The personal information of 8.7 million mobile phone subscribers has been leaked to marketing companies as the network system of KT was compromised in one of the nation’s biggest hacking schemes.
It’s a regret to see similar hacking incidents take place repeatedly and we urge relevant companies and the government to come up with fundamental measures to prevent such invasion of important individual data.
What’s shocking is that KT, the country’s largest fixed-line telephone company, was not aware for five months that its network had been penetrated.
Police arrested two men for stealing the names, residential registration numbers, phone numbers and other data of more than half of KT’s 16 million customers. One of the two, identified only by his family name Choi, a computer industry veteran, developed the hacking program with the intention to harvest personal data from KT’s computer systems.
They sold the program as well as the personal data to telemarketing companies so they could in turn contact customers to solicit them to switch to other mobile operators. Police said the two made more than 1 billion won from the hacking plot. A former KT employee and six others were also booked without physical detention for their implication in the scheme.
Ramifications from the latest data theft appear far-reaching. More than anything else, KT, also the No. 2 mobile operator, is expected to face class-action lawsuits in the same way SK Communications had been beset with class-action cases in the wake of the leakage of personal data of its 35 million customers.
Also, there is a possibility that more crimes could take place as the telemarketing companies that purchased the personal data may move to resell the information.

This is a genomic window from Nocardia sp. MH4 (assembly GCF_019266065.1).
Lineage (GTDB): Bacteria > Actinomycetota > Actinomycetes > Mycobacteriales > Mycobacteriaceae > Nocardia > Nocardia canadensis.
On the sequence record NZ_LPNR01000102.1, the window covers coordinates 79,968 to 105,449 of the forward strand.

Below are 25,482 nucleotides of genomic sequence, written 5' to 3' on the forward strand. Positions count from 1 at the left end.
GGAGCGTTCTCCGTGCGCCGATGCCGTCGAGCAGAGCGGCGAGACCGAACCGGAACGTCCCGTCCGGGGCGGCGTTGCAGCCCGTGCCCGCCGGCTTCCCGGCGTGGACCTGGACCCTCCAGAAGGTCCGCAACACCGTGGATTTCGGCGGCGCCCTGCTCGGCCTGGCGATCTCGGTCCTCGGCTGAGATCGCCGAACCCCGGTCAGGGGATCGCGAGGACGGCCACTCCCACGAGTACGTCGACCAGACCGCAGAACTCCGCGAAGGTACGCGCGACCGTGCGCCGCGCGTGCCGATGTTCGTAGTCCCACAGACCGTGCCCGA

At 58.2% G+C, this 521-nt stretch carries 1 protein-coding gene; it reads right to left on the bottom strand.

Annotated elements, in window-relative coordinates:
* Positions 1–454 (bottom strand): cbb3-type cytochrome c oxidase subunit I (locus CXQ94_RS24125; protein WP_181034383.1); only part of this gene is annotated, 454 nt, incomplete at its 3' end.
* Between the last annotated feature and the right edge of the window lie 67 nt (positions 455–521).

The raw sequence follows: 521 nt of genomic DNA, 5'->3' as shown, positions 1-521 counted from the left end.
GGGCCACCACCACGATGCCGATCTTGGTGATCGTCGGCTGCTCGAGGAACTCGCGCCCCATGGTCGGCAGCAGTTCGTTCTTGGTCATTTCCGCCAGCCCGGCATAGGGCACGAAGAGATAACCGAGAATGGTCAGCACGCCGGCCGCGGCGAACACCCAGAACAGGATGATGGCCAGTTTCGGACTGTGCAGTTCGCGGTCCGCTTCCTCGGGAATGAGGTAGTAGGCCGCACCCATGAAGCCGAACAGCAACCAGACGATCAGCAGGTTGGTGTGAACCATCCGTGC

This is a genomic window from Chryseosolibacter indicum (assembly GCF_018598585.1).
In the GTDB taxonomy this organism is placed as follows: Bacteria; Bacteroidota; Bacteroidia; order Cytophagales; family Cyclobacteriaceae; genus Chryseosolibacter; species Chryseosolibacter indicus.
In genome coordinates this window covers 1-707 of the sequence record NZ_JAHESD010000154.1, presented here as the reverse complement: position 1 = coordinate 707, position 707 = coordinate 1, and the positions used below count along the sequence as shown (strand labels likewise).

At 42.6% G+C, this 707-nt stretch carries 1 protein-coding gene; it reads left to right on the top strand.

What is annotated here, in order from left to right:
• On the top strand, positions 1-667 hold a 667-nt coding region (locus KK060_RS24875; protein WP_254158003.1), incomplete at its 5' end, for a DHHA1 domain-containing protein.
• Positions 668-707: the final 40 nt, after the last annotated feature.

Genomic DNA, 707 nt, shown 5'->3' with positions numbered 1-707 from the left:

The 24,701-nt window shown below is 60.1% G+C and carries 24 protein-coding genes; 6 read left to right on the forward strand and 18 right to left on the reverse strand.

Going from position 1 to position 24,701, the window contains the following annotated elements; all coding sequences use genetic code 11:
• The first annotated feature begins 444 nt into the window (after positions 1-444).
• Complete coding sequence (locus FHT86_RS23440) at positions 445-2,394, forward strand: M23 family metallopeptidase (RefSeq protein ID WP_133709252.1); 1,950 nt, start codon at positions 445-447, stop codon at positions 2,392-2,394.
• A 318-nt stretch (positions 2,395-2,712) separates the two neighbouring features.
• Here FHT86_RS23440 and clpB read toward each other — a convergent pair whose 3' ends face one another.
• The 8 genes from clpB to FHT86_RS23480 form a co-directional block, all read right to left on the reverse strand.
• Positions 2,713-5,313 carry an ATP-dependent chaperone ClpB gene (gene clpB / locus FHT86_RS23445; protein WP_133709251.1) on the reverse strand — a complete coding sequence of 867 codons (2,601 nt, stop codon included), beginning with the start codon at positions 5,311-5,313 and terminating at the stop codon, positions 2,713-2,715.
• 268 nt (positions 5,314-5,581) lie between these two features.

KT apologized over the hacking incident but the company should be blamed harshly for its substandard security system. It’s hard to understand how KT was ignorant of the hacking for more than five months. In this regard, law enforcement authorities must conduct a thorough probe into the suspicions that KT may have not performed its duty properly to protect personal information of customers stipulated under the relevant law.
What is needed urgently is that companies as well as public entities must beef up their security systems through bold investment in consideration of the immeasurable damage when their networks are penetrated by hackers. At the same time, legal steps will have to be strengthened to make companies and people who are responsible for specific hacking schemes pay the price dearly.
The government, for its part, should come up with fundamental measures to prevent the recurrence of hacking incidents. Given the lack of legitimate channels to obtain personal information under the current law, telemarketing companies have no other alternative but to depend on unlawful means. In this respect, the government should map out comprehensive steps to help telemarketing companies do business legally.